Archive for Siddhartha

The Life of Buddha

Posted in Latest of Asienreisender, People with tags , , , , on February 5, 2014 by Thim Kwai

Buddha’s life and his teaching wouldn’t be understandable and convincing at all without the kind of life which he had chosen to live. According to the records he lived the life which he was teaching. Since Buddha didn’t write anything about his life and doctrine, and his fist disciples didn’t either, what we know about his life started as an oral record, told from disciple to disciple, from generation to generation. It ned some 300 years until the biography and teaching were written first. Considered Buddha was a real living historical person, what he was probably, and not only an invention of a certain group of people. That let’s us question about what are historical facts and what are exaggerations, imaginations or distortions of Buddhas story. To make it short, there is no chance to find that out anymore. The best way to approach Buddha and Buddhism is, as I see it, to study carefully his lifestory and teachings and to reflect it critically by it’s meaning.

Nevertheless, Buddha’s story is full of supernatural appearances. That is up to the believers to believe; a critical mind of the modern age should see it as what it is: additions to the lifestory of a person, made with the intention to impress pre-modern people and the simple minds.

Buddhism, as religions in general, divides in two spheres, so to say. There is a philosophical teaching, what is concerned to the earthly life, and there is a transcendent part, what is focussed on what’s beyond humans life, mostly the afterlife and the power of gods, ghosts, spirits etc. Every religion’s claim is that the earthly life and how it is led has strong consequences for the afterlife.

Since there are ten of thousands of different religions on earth, and they all claim they would have the only valid answer for the transcedent part and therefore for what’s right and wrong on earth as well, it’s a pretty weired situation. If one is right, all the others must be wrong. The contradictions between the different religions are to big. Moreover, there are no proofs, no hard evidences for any of the transcendent and supernatural claims of any religion. It’s, again, up to the believer to believe. Believers neglect critical reflection; they want to believe, because they find comfort in their belief. To believe means literally not to know. Critically questioning the belief is for them a threat for their very orientation system. If the belief is maybe not valid, they have no idea anymore about what’s right and what’s wrong. Life is without meaning, as it seems then. That’s a reason why believers tend to react pretty harsh in case their faith is questioned.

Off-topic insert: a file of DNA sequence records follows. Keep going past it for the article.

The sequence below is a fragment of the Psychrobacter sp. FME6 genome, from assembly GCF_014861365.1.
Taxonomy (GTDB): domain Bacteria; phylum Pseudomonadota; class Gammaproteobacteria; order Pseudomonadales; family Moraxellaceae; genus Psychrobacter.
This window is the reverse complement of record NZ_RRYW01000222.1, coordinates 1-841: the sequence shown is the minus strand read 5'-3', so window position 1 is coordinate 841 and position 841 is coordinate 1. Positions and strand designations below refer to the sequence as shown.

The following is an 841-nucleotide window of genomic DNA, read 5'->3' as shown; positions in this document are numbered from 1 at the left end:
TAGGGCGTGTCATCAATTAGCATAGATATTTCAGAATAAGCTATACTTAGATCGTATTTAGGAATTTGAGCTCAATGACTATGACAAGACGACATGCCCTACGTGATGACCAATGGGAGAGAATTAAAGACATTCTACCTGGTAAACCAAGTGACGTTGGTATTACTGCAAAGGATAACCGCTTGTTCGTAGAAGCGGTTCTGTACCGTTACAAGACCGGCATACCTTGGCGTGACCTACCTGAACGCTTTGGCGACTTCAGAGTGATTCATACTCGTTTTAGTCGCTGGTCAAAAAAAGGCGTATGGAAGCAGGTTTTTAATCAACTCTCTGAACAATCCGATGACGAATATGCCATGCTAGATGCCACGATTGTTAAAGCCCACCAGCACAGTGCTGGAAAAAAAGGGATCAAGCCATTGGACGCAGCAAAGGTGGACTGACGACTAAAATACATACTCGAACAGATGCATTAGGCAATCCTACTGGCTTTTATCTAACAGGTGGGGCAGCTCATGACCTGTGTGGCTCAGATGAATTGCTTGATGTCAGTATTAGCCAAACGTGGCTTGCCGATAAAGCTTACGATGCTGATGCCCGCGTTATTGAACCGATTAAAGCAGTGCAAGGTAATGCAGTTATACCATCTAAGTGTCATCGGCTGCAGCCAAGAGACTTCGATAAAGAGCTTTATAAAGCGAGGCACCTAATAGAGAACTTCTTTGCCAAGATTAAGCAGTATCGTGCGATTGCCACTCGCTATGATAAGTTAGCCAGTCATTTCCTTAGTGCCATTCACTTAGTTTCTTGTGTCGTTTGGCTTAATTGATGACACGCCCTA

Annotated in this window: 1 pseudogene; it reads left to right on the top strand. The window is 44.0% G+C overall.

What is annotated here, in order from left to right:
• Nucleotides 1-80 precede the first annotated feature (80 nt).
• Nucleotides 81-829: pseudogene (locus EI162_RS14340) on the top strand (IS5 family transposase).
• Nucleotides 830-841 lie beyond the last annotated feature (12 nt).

In the 19th century the western reception of Buddhism was that of an inferiour, primitive superstition. That was still a time in which the western religion, Christianity, was made up as a legitimation pattern for colonialism. That changed in the 20th century. Buddhism got better understood and became attractive for a growing number of Westerners. Particularly after the political movement of the 1960s failed to overcome capitalistic society in the west, many young Westerners refuged mentally into weired sects, superstitions and beliefs of many kinds. One particularly attractive became Buddhism. That was certainly so for the philosophical core of the Buddhist doctrine. Another attraction in Buddhism lies in the fact that Buddhism was never so much a martial religion as Islam and Christianity. Buddhism was much less involved in war legitimation.

Very much of Buddha’s lifestory will have been invented or changed in any way. After some 300 years of oral transmission, Buddhism became an organized religion. Institutionalized. King Ashoka in India made it his state religion. From then on it was at the latest a mean of power. But even in Buddha’s time Buddha savored protection from a local king. In which way he and his teachings in his lifetime were involved in politics – the sources tell us nothing about that.

However the reception of the Buddha is, one thing is clear: Buddhism is also a practical religion, and meditation is a basic concept of it. And meditation is concentration. Concentration is the contrary to what surrounds us most of the time in modern life: entertainment and advertisements, stress, pressure and noises, what is distraction.

Basically Buddha’s life had three distinct phases: The young years as a prince, when he eventually was realizing human suffering, than the search for an absolute way of overcoming this suffering, and finally the fullfillment of his search and the commitment to spend the rest of his life by instructing others to achieve enlightenment for themselves.


This is only a part of the richly illustrated article ‘The Life of Buddha’. Read here the whole article on The Life of Buddha.

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